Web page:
piwik-script

Intern
    Englische Literatur- und Kulturwissenschaft

    PhD Project

    • ‘Articulating Classicism: Attic Tragedy and the Fiction of Globalisation’  (working title)

    Abstract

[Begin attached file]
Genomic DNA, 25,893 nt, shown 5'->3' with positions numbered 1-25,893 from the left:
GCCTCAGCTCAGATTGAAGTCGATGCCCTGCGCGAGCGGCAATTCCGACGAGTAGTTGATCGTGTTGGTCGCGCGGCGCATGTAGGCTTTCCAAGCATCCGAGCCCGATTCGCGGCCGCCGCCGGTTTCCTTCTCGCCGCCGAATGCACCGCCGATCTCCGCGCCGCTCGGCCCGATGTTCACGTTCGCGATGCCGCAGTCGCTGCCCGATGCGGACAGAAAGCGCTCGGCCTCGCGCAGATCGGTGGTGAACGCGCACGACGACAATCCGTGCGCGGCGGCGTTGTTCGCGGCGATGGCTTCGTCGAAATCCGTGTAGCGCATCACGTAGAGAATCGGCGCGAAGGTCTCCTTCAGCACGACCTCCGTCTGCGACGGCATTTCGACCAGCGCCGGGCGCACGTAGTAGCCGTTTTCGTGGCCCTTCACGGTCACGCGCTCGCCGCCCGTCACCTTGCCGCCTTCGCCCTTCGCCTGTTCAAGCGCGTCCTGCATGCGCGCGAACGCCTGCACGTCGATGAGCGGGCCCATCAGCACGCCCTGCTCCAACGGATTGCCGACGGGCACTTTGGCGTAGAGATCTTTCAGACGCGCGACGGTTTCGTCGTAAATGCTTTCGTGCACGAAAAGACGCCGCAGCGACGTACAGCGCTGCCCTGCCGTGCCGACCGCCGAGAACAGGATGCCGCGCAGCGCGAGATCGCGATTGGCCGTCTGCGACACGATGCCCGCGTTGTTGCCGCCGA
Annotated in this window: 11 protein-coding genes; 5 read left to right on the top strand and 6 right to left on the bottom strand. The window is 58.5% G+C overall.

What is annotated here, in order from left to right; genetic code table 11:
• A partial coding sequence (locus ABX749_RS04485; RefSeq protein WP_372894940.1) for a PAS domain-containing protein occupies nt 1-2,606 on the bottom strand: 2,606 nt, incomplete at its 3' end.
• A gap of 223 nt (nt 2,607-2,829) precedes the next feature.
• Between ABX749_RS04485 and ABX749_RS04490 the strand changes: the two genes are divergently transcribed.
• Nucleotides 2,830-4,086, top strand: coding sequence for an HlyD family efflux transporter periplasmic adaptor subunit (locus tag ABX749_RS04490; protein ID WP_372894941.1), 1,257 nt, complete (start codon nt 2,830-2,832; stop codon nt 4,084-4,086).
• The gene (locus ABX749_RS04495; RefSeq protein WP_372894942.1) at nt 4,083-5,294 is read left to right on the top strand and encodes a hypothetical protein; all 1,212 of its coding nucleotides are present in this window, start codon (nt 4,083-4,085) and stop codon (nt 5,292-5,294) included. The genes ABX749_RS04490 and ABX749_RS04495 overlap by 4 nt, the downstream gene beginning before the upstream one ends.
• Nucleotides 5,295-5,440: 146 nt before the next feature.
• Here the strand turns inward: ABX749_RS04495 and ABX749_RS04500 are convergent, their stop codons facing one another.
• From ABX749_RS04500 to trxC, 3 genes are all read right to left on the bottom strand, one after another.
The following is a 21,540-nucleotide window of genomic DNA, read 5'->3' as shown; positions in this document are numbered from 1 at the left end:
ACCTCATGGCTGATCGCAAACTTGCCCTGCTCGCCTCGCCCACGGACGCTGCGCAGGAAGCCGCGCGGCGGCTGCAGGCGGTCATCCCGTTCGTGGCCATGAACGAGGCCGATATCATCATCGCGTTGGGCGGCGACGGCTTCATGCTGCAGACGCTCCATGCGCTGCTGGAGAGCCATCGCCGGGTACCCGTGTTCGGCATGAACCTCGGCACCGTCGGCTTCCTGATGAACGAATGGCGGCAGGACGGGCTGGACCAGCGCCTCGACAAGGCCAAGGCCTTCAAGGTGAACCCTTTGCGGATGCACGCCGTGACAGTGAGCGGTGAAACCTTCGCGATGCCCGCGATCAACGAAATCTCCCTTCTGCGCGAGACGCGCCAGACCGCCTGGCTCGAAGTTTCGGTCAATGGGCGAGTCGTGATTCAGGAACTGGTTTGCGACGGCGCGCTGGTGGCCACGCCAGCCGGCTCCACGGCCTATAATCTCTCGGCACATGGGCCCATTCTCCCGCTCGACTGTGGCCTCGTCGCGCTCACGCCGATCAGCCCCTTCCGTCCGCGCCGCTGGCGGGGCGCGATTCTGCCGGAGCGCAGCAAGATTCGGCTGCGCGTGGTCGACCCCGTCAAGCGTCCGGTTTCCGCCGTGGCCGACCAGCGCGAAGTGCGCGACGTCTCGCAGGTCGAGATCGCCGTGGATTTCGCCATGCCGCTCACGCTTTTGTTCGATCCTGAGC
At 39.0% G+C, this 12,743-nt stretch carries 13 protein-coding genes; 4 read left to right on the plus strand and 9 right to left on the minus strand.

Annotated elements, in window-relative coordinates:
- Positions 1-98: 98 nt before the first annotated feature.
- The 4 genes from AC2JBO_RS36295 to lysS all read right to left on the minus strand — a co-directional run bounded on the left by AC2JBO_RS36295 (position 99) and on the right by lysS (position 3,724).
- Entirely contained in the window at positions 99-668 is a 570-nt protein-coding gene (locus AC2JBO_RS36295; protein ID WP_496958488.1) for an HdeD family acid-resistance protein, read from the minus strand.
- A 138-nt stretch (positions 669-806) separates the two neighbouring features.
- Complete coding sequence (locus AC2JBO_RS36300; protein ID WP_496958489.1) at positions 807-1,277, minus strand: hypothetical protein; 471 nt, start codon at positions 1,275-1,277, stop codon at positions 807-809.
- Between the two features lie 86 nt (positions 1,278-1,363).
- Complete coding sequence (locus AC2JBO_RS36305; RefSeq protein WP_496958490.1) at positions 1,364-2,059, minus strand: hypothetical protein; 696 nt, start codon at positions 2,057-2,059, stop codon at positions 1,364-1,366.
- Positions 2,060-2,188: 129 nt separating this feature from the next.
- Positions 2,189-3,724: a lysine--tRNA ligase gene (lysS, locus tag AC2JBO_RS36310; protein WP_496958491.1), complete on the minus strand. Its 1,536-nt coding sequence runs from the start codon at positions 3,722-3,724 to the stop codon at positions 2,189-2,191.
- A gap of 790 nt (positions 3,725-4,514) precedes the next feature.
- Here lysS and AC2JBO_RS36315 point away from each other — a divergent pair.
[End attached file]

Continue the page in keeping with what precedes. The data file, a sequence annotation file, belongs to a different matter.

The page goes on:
The historically received positioning of the Greco-Roman tradition at the core of Euro-American sociocultural consciousness has been the subject of ardent debate over the past decades. Although in fields such as comparative literature and continental philosophy the authority of classical antiquity is affirmed more often than destabilised, its pre-eminence is waning in English departments globally. The decreasing prominence of classics in these circles, however, threatens to obstruct two key articulatory elements: firstly, a proper recognition of how a classicist ‘legacy’ is (re-)constructed in cultural responses to the condition of globalisation; secondly, an understanding of how this ‘legacy’ is handed down in the form of Attic tragedy. The importance of classical literature and specifically of Attic tragedy is most evident in contemporary Anglophone novels that purposefully address a transnational cultural marketplace. In consequence, my dissertation project aims to broaden current Anglophone literary criticism and globalisation studies by critically examining the implications of Attic tragedy for the global novel. Analysing how contemporary authors such as Colm Tóibín, Kamila Shamsie, Natalie Haynes, and Marlon James have attempted to novelise the works of the three major Attic tragedians, I will seek to unravel the complex mechanisms of tragedy in a globalised world. Proceeding along three conceptual axes—(tragic) epistemology, (tragic) phenomenology, and (tragic) articulation—I will confront a crucial question once posed by George Steiner anew: in what ways, for what reasons, and to what effects do classical ideas or their classicist re-inventions continue ‘to give vital shape to our sense of self and of the world.’